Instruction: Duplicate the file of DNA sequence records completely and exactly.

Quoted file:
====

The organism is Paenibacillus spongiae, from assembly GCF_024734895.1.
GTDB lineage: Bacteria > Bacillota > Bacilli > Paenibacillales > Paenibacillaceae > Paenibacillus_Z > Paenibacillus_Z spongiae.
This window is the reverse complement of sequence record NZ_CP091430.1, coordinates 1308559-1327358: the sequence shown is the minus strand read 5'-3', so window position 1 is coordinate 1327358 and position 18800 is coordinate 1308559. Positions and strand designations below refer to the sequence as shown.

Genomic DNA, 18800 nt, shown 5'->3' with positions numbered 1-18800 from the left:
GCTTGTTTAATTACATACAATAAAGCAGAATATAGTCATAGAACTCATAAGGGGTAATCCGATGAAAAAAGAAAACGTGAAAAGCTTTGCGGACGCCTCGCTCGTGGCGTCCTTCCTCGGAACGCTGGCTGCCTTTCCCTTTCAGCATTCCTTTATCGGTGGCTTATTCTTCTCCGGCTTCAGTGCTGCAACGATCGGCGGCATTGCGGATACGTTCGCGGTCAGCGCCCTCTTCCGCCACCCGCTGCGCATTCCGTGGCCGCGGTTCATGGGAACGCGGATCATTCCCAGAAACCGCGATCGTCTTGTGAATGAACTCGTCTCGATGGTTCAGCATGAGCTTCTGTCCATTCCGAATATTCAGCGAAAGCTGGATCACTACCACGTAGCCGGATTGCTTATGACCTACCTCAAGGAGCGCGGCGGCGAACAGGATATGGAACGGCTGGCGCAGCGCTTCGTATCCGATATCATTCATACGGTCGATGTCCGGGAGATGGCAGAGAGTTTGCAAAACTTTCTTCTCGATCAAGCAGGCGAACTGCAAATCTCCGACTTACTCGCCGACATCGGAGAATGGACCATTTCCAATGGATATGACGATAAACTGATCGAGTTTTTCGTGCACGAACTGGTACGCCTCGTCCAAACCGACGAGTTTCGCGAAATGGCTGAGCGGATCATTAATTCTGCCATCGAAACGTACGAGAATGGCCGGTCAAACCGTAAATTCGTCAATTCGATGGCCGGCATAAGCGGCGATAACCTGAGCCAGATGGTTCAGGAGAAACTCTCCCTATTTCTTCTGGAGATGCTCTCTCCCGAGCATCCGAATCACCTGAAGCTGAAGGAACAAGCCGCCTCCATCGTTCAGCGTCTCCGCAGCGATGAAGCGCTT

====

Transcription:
The organism is Paenibacillus spongiae, from assembly GCF_024734895.1.
GTDB lineage: Bacteria > Bacillota > Bacilli > Paenibacillales > Paenibacillaceae > Paenibacillus_Z > Paenibacillus_Z spongiae.
This window is the reverse complement of sequence record NZ_CP091430.1, coordinates 1308559-1327358: the sequence shown is the minus strand read 5'-3', so window position 1 is coordinate 1327358 and position 18800 is coordinate 1308559. Positions and strand designations below refer to the sequence as shown.

Genomic DNA, 18800 nt, shown 5'->3' with positions numbered 1-18800 from the left:
GCTTGTTTAATTACATACAATAAAGCAGAATATAGTCATAGAACTCATAAGGGGTAATCCGATGAAAAAAGAAAACGTGAAAAGCTTTGCGGACGCCTCGCTCGTGGCGTCCTTCCTCGGAACGCTGGCTGCCTTTCCCTTTCAGCATTCCTTTATCGGTGGCTTATTCTTCTCCGGCTTCAGTGCTGCAACGATCGGCGGCATTGCGGATACGTTCGCGGTCAGCGCCCTCTTCCGCCACCCGCTGCGCATTCCGTGGCCGCGGTTCATGGGAACGCGGATCATTCCCAGAAACCGCGATCGTCTTGTGAATGAACTCGTCTCGATGGTTCAGCATGAGCTTCTGTCCATTCCGAATATTCAGCGAAAGCTGGATCACTACCACGTAGCCGGATTGCTTATGACCTACCTCAAGGAGCGCGGCGGCGAACAGGATATGGAACGGCTGGCGCAGCGCTTCGTATCCGATATCATTCATACGGTCGATGTCCGGGAGATGGCAGAGAGTTTGCAAAACTTTCTTCTCGATCAAGCAGGCGAACTGCAAATCTCCGACTTACTCGCCGACATCGGAGAATGGACCATTTCCAATGGATATGACGATAAACTGATCGAGTTTTTCGTGCACGAACTGGTACGCCTCGTCCAAACCGACGAGTTTCGCGAAATGGCTGAGCGGATCATTAATTCTGCCATCGAAACGTACGAGAATGGCCGGTCAAACCGTAAATTCGTCAATTCGATGGCCGGCATAAGCGGCGATAACCTGAGCCAGATGGTTCAGGAGAAACTCTCCCTATTTCTTCTGGAGATGCTCTCTCCCGAGCATCCGAATCACCTGAAGCTGAAGGAACAAGCCGCCTCCATCGTTCAGCGTCTCCGCAGCGATGAAGCGCTT